New Line Cinema/Davis Entertainment/Khalabo Ink Society/Warner Bros. Pictures

Directed by Tim Story

Produced by John Davis

Music by Christopher Lennertz

Cinematography by Larry Blanford

Edited by Conrad Buff IV

Screenplay by Kenya Barris/Alex Barnow

Based on “Shaft” by Ernest Tidyman

Let’s get what I think are the two most important things out of the way so you can decide if you want to read the rest of this review. We’re all busy people and I don’t want to want to waste your time as I consider it as valuable and as precious as mine. Okay, here’s goes:

1: The classic Isaac Hayes “Theme From Shaft” is not used in the movie which right there is unthinkable. Imagine going to a Star Wars movie, a James Bond movie or an Indiana Jones movie and none of their theme songs was used in the movie. And, yes, yes, I know that the James Bond theme wasn’t used in “Never Say Never Again” but that movie is an anomaly so it doesn’t count in this discussion. The “Theme From Shaft” is used, rejiggered by Christopher Lennertz but not the Isaac Hayes original. Now if it were me…if I couldn’t use the Isaac Hayes music for my Shaft movie then I ain’t makin’ a Shaft movie. Full Stop. But I don’t make movies and so we move on.

2: Despite what the trailers would have you believe; SHAFT isn’t a full-blown comedy from start to finish which is definitely the impression I got when I saw them. No, this incarnation of SHAFT is more akin to the “Lethal Weapon” movies, actually. SHAFT is a Buddy Action Movie where the humor comes mainly from the situations the characters find themselves in and the interaction between John Shaft (Samuel L. Jackson) who seemingly never left the 1980s and his son John Shaft, Jr (Jessie Usher) who is very much a Millennial. They have wildly different opinions about women (especially about women) violence, finances, technology and the current state of Black Manhood in America.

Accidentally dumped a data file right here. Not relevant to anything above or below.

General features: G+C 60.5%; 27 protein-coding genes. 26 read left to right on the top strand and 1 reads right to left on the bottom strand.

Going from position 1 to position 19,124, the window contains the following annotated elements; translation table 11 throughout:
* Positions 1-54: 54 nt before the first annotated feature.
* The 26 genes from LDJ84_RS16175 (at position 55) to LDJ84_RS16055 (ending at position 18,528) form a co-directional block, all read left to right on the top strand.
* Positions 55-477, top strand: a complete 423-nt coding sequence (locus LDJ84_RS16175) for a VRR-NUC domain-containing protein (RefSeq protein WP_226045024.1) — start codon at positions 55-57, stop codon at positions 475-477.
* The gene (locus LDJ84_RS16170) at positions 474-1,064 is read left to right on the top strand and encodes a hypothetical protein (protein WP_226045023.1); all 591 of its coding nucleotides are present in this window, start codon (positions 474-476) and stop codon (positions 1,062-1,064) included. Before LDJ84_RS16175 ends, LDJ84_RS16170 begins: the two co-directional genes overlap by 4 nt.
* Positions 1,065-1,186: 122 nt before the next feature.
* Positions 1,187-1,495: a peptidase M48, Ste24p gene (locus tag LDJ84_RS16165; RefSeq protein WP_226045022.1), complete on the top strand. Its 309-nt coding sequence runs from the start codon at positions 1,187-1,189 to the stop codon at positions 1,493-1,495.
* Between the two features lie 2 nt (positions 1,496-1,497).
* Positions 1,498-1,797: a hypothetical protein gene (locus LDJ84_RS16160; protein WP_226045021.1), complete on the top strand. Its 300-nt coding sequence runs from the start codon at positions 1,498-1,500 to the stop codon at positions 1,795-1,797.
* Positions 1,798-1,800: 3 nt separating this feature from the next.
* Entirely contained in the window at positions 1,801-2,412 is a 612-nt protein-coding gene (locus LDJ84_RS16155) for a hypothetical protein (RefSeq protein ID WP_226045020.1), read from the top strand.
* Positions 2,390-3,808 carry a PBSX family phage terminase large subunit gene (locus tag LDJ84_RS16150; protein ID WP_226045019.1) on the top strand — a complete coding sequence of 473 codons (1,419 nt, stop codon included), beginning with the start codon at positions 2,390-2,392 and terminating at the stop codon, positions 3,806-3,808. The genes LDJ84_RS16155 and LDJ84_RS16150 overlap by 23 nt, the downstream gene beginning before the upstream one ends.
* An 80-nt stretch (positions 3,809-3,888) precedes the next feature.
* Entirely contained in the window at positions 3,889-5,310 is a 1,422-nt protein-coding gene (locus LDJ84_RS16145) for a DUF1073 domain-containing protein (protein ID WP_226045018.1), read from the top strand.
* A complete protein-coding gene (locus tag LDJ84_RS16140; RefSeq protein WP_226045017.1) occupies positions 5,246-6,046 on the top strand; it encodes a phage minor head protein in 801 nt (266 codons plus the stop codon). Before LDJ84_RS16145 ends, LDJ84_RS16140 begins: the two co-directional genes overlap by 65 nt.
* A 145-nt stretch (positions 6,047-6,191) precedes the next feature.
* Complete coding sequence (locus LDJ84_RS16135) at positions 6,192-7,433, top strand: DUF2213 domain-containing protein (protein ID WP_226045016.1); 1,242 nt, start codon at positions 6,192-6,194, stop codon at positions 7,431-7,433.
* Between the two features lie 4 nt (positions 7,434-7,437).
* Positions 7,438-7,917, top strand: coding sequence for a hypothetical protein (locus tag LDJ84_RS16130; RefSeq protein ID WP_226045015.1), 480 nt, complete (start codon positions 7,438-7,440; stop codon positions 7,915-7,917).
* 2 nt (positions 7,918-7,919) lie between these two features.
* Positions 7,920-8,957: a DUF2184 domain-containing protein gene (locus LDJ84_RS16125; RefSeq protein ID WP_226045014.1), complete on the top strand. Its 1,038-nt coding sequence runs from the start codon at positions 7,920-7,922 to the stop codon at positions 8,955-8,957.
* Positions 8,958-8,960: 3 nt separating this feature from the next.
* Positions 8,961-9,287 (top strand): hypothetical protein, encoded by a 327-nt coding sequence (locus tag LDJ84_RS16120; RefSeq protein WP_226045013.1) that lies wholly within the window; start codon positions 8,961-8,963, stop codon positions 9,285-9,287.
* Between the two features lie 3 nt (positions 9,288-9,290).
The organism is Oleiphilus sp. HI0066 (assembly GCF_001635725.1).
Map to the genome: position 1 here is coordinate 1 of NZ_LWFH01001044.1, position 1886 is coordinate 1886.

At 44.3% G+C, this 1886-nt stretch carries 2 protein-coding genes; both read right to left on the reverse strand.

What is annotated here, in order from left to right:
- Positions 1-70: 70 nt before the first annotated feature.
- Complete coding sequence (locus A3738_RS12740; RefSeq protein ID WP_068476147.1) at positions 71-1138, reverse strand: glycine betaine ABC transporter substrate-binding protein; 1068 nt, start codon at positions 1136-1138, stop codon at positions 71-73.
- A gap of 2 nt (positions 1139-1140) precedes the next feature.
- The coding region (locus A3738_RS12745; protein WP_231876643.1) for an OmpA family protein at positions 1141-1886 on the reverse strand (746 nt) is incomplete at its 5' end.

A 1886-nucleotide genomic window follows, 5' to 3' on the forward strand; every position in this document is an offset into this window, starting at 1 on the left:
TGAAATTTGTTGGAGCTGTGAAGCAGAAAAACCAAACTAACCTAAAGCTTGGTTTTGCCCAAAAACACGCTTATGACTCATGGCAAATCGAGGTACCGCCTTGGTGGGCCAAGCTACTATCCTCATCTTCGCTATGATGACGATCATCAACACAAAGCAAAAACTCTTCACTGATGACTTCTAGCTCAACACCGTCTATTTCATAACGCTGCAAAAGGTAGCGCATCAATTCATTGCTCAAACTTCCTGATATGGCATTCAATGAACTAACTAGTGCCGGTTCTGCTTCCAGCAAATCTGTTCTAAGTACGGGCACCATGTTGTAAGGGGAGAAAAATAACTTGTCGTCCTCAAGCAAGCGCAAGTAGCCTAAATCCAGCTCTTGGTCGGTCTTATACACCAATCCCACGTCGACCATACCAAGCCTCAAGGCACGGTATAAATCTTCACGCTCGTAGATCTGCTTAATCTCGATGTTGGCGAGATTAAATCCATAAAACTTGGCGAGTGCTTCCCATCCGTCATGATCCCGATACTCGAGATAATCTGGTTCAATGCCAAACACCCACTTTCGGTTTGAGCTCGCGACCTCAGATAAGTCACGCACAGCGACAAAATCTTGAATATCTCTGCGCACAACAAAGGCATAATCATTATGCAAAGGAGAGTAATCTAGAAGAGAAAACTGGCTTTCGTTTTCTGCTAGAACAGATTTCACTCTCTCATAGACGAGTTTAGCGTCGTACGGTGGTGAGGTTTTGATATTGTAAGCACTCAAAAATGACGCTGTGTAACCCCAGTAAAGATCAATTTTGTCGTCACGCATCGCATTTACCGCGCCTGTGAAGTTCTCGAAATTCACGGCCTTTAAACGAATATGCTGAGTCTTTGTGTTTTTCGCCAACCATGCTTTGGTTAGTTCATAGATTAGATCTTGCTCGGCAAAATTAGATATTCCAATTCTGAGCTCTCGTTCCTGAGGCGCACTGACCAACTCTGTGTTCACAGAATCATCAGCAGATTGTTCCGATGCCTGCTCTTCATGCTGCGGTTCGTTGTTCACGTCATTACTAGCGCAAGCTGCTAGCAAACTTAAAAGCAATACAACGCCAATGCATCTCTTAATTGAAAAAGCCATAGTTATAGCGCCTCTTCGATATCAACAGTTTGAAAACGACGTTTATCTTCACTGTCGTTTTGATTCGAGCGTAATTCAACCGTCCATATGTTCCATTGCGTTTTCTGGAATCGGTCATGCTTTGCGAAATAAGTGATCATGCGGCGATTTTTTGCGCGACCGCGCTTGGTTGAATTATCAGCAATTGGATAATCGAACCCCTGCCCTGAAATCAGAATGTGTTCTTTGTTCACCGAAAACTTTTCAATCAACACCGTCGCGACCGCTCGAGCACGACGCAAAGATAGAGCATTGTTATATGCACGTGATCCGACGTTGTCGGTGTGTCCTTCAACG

Still here? Okay. Then let’s get to the obligatory plot summary: JJ is a data analyst working for the FBI and making a life for himself in New York along with his two best friends he’s known since they were kids. Army Veteran/Recovering Addict Karin (Avan Jogia) and Physician/Childhood Crush Sasha Arias (Alexandra Shipp) Life for all three appears to be going great until Karin turns up dead from a O.D. JJ insists that his friend was clean, despite the evidence. He’s convinced Karin was murdered but lacks the street smarts and investigative skills to find out the truth. And so he has to turn to his estranged father for help, the legendary Harlem private eye John Shaft (Samuel L. Jackson) who himself is the son of the original black private dick who’s the sex machine with all the chicks, John Shaft (Richard Roundtree) And if after reading that last sentence you smell retcon be assured that there’s not a thing wrong with your nose.


Shaft agrees to help JJ find out who killed his friend but only if he doesn’t tell his mother, Maya (Regina Hall) who raised JJ by herself to keep him away from his father’s violent lifestyle.


And what Shaft doesn’t tell his son that he has his own agenda in this case as the murder of JJ’s friend has links to one of Shaft’s old enemies, Gordito Carrera (Isaach De Bankole). And so the two Shafts bumrush Harlem, each using their own unique skills and talents to uncover a drug conspiracy while lovingly arguing and bickering with each other because in these kinds of movies the heroes can only bond while dodging blizzards of bullets.